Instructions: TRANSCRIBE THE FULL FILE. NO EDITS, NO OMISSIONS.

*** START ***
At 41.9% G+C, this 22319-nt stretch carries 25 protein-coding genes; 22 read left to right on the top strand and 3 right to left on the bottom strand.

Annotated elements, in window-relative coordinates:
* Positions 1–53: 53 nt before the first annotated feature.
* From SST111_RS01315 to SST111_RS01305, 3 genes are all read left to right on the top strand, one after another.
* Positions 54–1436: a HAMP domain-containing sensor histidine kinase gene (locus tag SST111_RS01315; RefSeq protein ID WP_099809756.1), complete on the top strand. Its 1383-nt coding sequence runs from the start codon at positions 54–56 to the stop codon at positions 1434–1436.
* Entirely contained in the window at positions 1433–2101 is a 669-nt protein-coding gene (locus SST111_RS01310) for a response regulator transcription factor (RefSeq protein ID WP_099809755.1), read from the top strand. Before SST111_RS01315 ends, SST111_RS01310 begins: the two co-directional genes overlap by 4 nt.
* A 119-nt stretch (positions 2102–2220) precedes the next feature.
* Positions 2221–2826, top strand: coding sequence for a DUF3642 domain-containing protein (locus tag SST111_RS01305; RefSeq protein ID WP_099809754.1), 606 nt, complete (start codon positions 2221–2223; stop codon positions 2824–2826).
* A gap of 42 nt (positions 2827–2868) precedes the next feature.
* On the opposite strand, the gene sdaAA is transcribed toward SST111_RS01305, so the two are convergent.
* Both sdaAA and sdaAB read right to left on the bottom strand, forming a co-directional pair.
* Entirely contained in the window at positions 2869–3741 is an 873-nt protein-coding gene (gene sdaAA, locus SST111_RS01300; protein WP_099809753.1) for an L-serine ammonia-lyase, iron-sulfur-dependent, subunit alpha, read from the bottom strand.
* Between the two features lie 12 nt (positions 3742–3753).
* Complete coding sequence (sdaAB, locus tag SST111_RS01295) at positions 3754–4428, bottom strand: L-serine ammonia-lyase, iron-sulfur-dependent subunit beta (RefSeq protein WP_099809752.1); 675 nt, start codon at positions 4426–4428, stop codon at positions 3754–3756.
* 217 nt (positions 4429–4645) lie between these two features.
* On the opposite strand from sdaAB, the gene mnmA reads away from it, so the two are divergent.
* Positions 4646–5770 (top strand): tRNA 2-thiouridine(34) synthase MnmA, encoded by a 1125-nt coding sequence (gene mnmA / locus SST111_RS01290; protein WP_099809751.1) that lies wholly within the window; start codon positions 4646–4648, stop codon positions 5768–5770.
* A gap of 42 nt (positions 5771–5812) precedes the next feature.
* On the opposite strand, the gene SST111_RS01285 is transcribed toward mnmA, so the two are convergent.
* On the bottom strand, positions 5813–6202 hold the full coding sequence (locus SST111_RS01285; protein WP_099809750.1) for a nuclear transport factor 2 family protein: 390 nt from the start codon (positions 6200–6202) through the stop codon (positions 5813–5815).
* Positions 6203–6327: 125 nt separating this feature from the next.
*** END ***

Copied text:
At 41.9% G+C, this 22319-nt stretch carries 25 protein-coding genes; 22 read left to right on the top strand and 3 right to left on the bottom strand.

Annotated elements, in window-relative coordinates:
* Positions 1–53: 53 nt before the first annotated feature.
* From SST111_RS01315 to SST111_RS01305, 3 genes are all read left to right on the top strand, one after another.
* Positions 54–1436: a HAMP domain-containing sensor histidine kinase gene (locus tag SST111_RS01315; RefSeq protein ID WP_099809756.1), complete on the top strand. Its 1383-nt coding sequence runs from the start codon at positions 54–56 to the stop codon at positions 1434–1436.
* Entirely contained in the window at positions 1433–2101 is a 669-nt protein-coding gene (locus SST111_RS01310) for a response regulator transcription factor (RefSeq protein ID WP_099809755.1), read from the top strand. Before SST111_RS01315 ends, SST111_RS01310 begins: the two co-directional genes overlap by 4 nt.
* A 119-nt stretch (positions 2102–2220) precedes the next feature.
* Positions 2221–2826, top strand: coding sequence for a DUF3642 domain-containing protein (locus tag SST111_RS01305; RefSeq protein ID WP_099809754.1), 606 nt, complete (start codon positions 2221–2223; stop codon positions 2824–2826).
* A gap of 42 nt (positions 2827–2868) precedes the next feature.
* On the opposite strand, the gene sdaAA is transcribed toward SST111_RS01305, so the two are convergent.
* Both sdaAA and sdaAB read right to left on the bottom strand, forming a co-directional pair.
* Entirely contained in the window at positions 2869–3741 is an 873-nt protein-coding gene (gene sdaAA, locus SST111_RS01300; protein WP_099809753.1) for an L-serine ammonia-lyase, iron-sulfur-dependent, subunit alpha, read from the bottom strand.
* Between the two features lie 12 nt (positions 3742–3753).
* Complete coding sequence (sdaAB, locus tag SST111_RS01295) at positions 3754–4428, bottom strand: L-serine ammonia-lyase, iron-sulfur-dependent subunit beta (RefSeq protein WP_099809752.1); 675 nt, start codon at positions 4426–4428, stop codon at positions 3754–3756.
* 217 nt (positions 4429–4645) lie between these two features.
* On the opposite strand from sdaAB, the gene mnmA reads away from it, so the two are divergent.
* Positions 4646–5770 (top strand): tRNA 2-thiouridine(34) synthase MnmA, encoded by a 1125-nt coding sequence (gene mnmA / locus SST111_RS01290; protein WP_099809751.1) that lies wholly within the window; start codon positions 4646–4648, stop codon positions 5768–5770.
* A gap of 42 nt (positions 5771–5812) precedes the next feature.
* On the opposite strand, the gene SST111_RS01285 is transcribed toward mnmA, so the two are convergent.
* On the bottom strand, positions 5813–6202 hold the full coding sequence (locus SST111_RS01285; protein WP_099809750.1) for a nuclear transport factor 2 family protein: 390 nt from the start codon (positions 6200–6202) through the stop codon (positions 5813–5815).
* Positions 6203–6327: 125 nt separating this feature from the next.